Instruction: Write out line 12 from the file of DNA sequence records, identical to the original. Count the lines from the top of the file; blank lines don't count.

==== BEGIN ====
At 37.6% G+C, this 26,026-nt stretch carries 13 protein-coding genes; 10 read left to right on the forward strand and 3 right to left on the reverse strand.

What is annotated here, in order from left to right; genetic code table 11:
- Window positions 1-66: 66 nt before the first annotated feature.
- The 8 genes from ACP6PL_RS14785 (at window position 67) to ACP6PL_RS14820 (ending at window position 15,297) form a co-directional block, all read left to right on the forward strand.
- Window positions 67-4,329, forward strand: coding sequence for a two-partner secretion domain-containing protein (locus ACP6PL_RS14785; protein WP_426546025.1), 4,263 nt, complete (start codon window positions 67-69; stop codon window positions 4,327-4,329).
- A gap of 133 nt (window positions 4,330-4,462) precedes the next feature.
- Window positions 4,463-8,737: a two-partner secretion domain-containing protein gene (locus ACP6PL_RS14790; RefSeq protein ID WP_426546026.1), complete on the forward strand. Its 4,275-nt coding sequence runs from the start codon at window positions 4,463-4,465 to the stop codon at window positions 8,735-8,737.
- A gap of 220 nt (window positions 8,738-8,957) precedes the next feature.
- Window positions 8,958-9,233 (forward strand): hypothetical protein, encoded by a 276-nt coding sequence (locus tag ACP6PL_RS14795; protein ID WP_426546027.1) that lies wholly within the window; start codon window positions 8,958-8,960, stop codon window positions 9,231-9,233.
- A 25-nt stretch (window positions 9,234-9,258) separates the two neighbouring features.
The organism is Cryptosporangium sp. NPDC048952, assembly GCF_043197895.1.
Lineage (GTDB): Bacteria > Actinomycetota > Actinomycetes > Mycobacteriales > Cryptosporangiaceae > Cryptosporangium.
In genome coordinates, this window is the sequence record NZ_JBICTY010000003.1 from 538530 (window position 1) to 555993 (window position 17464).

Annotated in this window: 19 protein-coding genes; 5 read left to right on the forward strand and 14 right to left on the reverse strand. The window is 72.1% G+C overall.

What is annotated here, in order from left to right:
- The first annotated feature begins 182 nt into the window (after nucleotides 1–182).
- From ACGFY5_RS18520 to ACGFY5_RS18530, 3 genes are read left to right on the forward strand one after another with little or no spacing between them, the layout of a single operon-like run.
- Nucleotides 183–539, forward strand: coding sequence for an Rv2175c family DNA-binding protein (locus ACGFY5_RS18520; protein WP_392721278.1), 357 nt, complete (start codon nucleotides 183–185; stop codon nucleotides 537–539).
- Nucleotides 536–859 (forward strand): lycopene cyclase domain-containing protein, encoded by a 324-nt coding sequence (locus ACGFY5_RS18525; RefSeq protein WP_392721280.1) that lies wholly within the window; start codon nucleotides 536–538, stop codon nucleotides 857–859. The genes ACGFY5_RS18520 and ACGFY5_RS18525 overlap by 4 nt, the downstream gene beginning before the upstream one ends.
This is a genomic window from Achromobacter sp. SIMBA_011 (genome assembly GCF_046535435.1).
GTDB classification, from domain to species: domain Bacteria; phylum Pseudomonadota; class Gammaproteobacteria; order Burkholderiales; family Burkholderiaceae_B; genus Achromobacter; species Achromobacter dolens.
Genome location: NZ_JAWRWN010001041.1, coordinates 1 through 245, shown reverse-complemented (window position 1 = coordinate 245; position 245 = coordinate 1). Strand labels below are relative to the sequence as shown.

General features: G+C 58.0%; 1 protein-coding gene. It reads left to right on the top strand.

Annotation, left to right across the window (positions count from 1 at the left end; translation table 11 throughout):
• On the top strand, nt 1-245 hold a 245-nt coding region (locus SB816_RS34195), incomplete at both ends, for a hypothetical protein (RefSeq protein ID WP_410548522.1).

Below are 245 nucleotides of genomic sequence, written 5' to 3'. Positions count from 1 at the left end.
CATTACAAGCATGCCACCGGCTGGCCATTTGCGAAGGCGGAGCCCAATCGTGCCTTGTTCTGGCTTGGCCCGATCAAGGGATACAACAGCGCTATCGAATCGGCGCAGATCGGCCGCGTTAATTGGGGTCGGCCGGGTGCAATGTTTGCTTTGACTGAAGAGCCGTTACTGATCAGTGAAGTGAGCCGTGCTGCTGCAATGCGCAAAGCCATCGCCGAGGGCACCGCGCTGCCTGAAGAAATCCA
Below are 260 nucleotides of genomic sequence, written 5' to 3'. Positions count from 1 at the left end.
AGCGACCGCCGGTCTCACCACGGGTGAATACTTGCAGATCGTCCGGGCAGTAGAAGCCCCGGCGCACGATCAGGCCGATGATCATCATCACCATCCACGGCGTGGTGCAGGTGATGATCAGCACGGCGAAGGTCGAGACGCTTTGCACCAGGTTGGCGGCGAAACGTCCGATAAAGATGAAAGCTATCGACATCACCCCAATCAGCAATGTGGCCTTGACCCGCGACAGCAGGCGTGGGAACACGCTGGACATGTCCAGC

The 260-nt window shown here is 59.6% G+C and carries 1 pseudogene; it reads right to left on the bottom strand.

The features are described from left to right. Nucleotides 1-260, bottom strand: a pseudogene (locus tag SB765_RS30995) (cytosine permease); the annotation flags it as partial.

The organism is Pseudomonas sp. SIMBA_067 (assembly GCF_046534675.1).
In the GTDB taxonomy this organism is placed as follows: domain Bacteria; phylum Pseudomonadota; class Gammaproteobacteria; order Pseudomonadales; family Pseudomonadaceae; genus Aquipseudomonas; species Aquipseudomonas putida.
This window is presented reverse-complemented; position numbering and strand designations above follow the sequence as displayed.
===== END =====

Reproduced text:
Lineage (GTDB): Bacteria > Actinomycetota > Actinomycetes > Mycobacteriales > Cryptosporangiaceae > Cryptosporangium.